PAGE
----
This principle was validated by experiments in the Norwegian University of Science and Technology in the early 1980s. A significant amplification of the WEC motion was obtained (by parametric resonance) compared with the uncontrolled system, without feeding any energy into the system, and expending only a tiny fraction of the available energy in the locking system.
(i) Optimized latching control of a 1 degree-of-freedom system in regular waves
There are two important instants in this control mode, one when the system is switched from operating mode to latched mode, the other when the body is released (‘unlatched’) from the latched mode to return to the operating mode. This is why this control mode is termed discrete. The latching instant is determined by the system itself when the velocity vanishes, the remaining practical problem one has to solve to implement latching control in a real system is to determine the release time (or equivalently the duration of the latched state).
If we assume a regular monochromatic plane wave, then the problem can be solved quasi-analytically by a time-domain approach, as shown in Babarit et al. . Under this assumption, with the wave excitation force given by , the system is simply switched between two state equations, namely, 2.13 or in matrix form 2.14 in operating mode, and the second system 2.15 or when the system is latched.
The analytical solution method for the determination of the optimal latching delay δ, for various wave frequencies , is based on the general solution of (2.14) in the time domain under a sinusoidal forcing, which can be expressed as 2.16 with the notation for the matrix exponential, and Xi=X(ti) the initial condition. Requiring the solution to be periodic with a period as a multiple of the wave period 2π/ω when a steady-state regime is established, we found two sets of optimal solutions. The first one corresponds to these responses where the latching occurs at alternating positions , ; we call it alternating maxima modes. In these modes, the period of the response, given by Tout=(2k+1)2π/ω,k∈[0,1,2,…], is successively T,3T,5T,… (figure 3). Therefore, using the time-domain formulation and representation of the solution, we have found latching modes with periods greater than the excitation period. These sub-harmonic modes are optimal solutions when the waves have a frequency higher than the natural frequency ω0 of the device. More precisely, the device period Tout is three times the wave period T if ω0<ω<3ω0, five times when 3ω0<ω<5ω0, and so on.
Other sets of optimal solutions can be found when we require the body to be always latched at the same position , in a mode we have called equal ending ramps (figure 4). The period of the optimal response is now Tout=2lπ/ω,l∈[0,1,2,…] in a series T,2T,3T,…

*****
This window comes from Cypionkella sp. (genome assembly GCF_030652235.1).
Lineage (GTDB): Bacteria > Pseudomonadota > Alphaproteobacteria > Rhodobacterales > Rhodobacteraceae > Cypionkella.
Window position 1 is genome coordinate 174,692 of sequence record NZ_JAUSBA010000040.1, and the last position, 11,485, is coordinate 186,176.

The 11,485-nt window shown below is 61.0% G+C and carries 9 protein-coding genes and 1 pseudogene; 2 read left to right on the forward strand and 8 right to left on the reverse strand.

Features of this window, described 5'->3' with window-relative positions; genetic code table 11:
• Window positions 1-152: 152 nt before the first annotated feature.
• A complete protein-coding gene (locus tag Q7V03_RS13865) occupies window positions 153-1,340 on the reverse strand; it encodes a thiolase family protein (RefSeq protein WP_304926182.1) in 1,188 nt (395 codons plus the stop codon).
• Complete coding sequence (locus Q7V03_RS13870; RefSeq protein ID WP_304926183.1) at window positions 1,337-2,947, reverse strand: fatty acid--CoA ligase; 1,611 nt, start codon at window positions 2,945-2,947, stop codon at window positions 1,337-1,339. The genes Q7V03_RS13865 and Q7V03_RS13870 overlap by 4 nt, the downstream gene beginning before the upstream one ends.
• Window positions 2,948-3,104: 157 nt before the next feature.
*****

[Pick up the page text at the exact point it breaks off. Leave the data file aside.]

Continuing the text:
These new sub-harmonic modes allow us to extend the application of latching control beyond the natural frequency of the system, with a real gain in the heaving amplitude of the body. This can be observed in figure 5 showing the absorbed power curve versus wave frequency for a 1 d.f. heaving cylinder of 5 m radius, 10 m draft, m=360 T, k=240 kN m−1 and b=27 kN s−1 m−1.
In figure 5, we have also plotted the maximum power absorbed by an axisymmetric body, P=ρg3/4ω3, as established by Evans  and Falnes . One can clearly see the benefit of latching control even beyond the natural frequency (0.62 rad s−1), provided one switch to the first sub-harmonic mode with Tout=3T. One must also realize that when the system runs in such a sub-harmonic mode, the situation is drastically different from the optimal harmonic response described in §2b, based on a frequency-domain approach and, in particular, that the optimal condition consisting of phasing the body velocity with the excitation force is no longer valid.
(ii) Optimized latching control of a 1 degree-of-freedom system in irregular waves
Since the ultimate goal is to apply such discrete control strategies in real sea conditions, let us now turn to the case of irregular waves for this simple 1 d.f. system. As usual in such a linear approach, we shall consider irregular wave trains as the sum of regular waves. The free-surface elevation, η(t) is a sum of Nc elementary sinus functions whose amplitudes (aj)j=1,Nc are derived from the standard Pierson–Moskowitz energy spectrum  and whose phases (φj)j=1,Nc are chosen randomly. The problem to be solved remains the same as above, namely finding the optimal latching delay δ that determines the instant when the body is released from the latched mode (2.15), and the system is switched to the operating mode (2.13). As stated above, it is now impossible, in this context of irregular waves, to rigorously define a phase for the signals involved, and therefore to base the release criterion on a phase condition.